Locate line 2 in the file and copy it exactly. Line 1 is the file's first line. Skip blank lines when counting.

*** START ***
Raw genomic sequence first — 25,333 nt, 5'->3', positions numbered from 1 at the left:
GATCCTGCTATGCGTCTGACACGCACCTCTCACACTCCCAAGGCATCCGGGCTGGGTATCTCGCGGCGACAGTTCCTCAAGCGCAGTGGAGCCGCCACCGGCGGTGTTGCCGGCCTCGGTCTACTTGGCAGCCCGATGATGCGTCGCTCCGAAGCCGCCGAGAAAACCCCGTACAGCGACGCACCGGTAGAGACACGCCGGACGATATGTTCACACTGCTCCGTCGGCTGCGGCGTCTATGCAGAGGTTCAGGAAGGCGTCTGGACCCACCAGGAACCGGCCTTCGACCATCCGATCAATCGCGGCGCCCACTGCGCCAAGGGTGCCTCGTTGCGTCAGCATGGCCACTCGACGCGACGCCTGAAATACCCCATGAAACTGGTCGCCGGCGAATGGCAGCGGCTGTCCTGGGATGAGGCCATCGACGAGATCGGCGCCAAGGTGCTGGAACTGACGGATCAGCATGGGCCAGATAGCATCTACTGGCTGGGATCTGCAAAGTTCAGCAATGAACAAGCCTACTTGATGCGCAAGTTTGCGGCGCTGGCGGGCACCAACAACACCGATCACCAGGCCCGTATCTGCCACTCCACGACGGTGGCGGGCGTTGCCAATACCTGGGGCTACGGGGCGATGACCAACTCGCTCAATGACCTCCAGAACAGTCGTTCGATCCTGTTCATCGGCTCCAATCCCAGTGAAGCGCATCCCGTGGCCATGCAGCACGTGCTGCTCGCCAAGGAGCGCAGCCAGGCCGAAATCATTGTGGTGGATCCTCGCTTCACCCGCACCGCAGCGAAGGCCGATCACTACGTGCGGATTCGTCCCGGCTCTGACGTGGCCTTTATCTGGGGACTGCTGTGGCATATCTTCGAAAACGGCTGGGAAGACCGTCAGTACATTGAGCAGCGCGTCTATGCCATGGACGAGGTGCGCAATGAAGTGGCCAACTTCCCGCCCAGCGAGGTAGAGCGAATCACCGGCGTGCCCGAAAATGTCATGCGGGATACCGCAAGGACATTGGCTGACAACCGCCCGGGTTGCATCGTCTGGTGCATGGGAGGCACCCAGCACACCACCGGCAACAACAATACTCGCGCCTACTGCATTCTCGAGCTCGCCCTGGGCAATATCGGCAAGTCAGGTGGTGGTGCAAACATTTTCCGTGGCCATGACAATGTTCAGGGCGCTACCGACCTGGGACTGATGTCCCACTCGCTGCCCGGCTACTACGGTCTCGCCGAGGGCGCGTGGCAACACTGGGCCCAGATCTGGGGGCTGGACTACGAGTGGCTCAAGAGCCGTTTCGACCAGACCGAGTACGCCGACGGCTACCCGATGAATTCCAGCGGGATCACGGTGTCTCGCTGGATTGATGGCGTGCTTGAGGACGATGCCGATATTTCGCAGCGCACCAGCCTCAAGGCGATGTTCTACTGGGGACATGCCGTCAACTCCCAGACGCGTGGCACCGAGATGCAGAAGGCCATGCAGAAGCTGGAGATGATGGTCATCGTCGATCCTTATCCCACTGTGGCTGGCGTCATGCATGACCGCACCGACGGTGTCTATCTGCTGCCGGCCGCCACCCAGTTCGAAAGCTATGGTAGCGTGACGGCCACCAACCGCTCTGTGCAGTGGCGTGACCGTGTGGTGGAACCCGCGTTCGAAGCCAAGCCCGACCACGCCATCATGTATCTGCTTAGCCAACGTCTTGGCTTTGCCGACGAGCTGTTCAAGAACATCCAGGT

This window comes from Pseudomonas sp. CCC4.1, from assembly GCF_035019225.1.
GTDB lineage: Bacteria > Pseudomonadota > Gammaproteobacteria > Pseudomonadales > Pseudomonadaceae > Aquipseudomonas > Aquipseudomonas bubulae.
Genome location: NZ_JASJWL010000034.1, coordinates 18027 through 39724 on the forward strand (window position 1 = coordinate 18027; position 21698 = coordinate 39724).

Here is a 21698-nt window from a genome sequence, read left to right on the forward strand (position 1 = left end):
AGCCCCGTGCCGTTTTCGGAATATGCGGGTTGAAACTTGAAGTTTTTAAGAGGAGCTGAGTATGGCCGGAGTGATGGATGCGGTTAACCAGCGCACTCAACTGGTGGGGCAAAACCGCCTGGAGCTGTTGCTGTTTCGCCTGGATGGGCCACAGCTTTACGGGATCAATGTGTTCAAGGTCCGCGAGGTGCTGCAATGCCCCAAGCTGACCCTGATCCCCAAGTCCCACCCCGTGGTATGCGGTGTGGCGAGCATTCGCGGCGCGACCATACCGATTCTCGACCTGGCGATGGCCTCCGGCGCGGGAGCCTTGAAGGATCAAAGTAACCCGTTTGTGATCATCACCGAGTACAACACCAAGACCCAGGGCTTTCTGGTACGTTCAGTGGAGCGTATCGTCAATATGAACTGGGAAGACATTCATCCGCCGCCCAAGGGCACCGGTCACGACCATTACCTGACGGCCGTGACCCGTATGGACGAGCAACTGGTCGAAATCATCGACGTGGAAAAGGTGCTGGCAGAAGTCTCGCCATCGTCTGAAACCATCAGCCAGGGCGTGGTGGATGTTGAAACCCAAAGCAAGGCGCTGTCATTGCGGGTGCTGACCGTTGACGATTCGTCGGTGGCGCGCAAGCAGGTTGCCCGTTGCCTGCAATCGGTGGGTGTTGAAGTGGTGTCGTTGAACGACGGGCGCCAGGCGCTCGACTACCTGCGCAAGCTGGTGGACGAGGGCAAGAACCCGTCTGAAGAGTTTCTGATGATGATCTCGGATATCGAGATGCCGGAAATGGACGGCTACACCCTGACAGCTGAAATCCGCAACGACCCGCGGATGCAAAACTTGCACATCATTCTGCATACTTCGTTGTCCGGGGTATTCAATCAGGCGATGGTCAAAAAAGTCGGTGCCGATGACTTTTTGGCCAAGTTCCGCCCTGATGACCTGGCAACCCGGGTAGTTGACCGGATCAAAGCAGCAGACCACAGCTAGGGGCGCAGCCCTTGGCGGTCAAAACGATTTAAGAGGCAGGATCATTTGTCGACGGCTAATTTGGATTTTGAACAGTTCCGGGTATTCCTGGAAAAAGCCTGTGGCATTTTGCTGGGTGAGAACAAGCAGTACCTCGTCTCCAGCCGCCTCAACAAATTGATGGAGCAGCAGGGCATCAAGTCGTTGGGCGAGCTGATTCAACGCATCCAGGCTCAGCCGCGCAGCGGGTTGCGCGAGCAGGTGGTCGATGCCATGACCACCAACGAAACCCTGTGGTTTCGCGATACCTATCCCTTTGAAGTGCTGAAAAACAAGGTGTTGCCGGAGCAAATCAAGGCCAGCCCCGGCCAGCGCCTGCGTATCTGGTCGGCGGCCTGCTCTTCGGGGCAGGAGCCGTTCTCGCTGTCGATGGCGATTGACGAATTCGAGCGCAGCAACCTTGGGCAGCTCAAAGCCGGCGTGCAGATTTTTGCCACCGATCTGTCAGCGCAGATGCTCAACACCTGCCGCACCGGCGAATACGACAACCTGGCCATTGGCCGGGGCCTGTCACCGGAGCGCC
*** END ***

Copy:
GATCCTGCTATGCGTCTGACACGCACCTCTCACACTCCCAAGGCATCCGGGCTGGGTATCTCGCGGCGACAGTTCCTCAAGCGCAGTGGAGCCGCCACCGGCGGTGTTGCCGGCCTCGGTCTACTTGGCAGCCCGATGATGCGTCGCTCCGAAGCCGCCGAGAAAACCCCGTACAGCGACGCACCGGTAGAGACACGCCGGACGATATGTTCACACTGCTCCGTCGGCTGCGGCGTCTATGCAGAGGTTCAGGAAGGCGTCTGGACCCACCAGGAACCGGCCTTCGACCATCCGATCAATCGCGGCGCCCACTGCGCCAAGGGTGCCTCGTTGCGTCAGCATGGCCACTCGACGCGACGCCTGAAATACCCCATGAAACTGGTCGCCGGCGAATGGCAGCGGCTGTCCTGGGATGAGGCCATCGACGAGATCGGCGCCAAGGTGCTGGAACTGACGGATCAGCATGGGCCAGATAGCATCTACTGGCTGGGATCTGCAAAGTTCAGCAATGAACAAGCCTACTTGATGCGCAAGTTTGCGGCGCTGGCGGGCACCAACAACACCGATCACCAGGCCCGTATCTGCCACTCCACGACGGTGGCGGGCGTTGCCAATACCTGGGGCTACGGGGCGATGACCAACTCGCTCAATGACCTCCAGAACAGTCGTTCGATCCTGTTCATCGGCTCCAATCCCAGTGAAGCGCATCCCGTGGCCATGCAGCACGTGCTGCTCGCCAAGGAGCGCAGCCAGGCCGAAATCATTGTGGTGGATCCTCGCTTCACCCGCACCGCAGCGAAGGCCGATCACTACGTGCGGATTCGTCCCGGCTCTGACGTGGCCTTTATCTGGGGACTGCTGTGGCATATCTTCGAAAACGGCTGGGAAGACCGTCAGTACATTGAGCAGCGCGTCTATGCCATGGACGAGGTGCGCAATGAAGTGGCCAACTTCCCGCCCAGCGAGGTAGAGCGAATCACCGGCGTGCCCGAAAATGTCATGCGGGATACCGCAAGGACATTGGCTGACAACCGCCCGGGTTGCATCGTCTGGTGCATGGGAGGCACCCAGCACACCACCGGCAACAACAATACTCGCGCCTACTGCATTCTCGAGCTCGCCCTGGGCAATATCGGCAAGTCAGGTGGTGGTGCAAACATTTTCCGTGGCCATGACAATGTTCAGGGCGCTACCGACCTGGGACTGATGTCCCACTCGCTGCCCGGCTACTACGGTCTCGCCGAGGGCGCGTGGCAACACTGGGCCCAGATCTGGGGGCTGGACTACGAGTGGCTCAAGAGCCGTTTCGACCAGACCGAGTACGCCGACGGCTACCCGATGAATTCCAGCGGGATCACGGTGTCTCGCTGGATTGATGGCGTGCTTGAGGACGATGCCGATATTTCGCAGCGCACCAGCCTCAAGGCGATGTTCTACTGGGGACATGCCGTCAACTCCCAGACGCGTGGCACCGAGATGCAGAAGGCCATGCAGAAGCTGGAGATGATGGTCATCGTCGATCCTTATCCCACTGTGGCTGGCGTCATGCATGACCGCACCGACGGTGTCTATCTGCTGCCGGCCGCCACCCAGTTCGAAAGCTATGGTAGCGTGACGGCCACCAACCGCTCTGTGCAGTGGCGTGACCGTGTGGTGGAACCCGCGTTCGAAGCCAAGCCCGACCACGCCATCATGTATCTGCTTAGCCAACGTCTTGGCTTTGCCGACGAGCTGTTCAAGAACATCCAGGT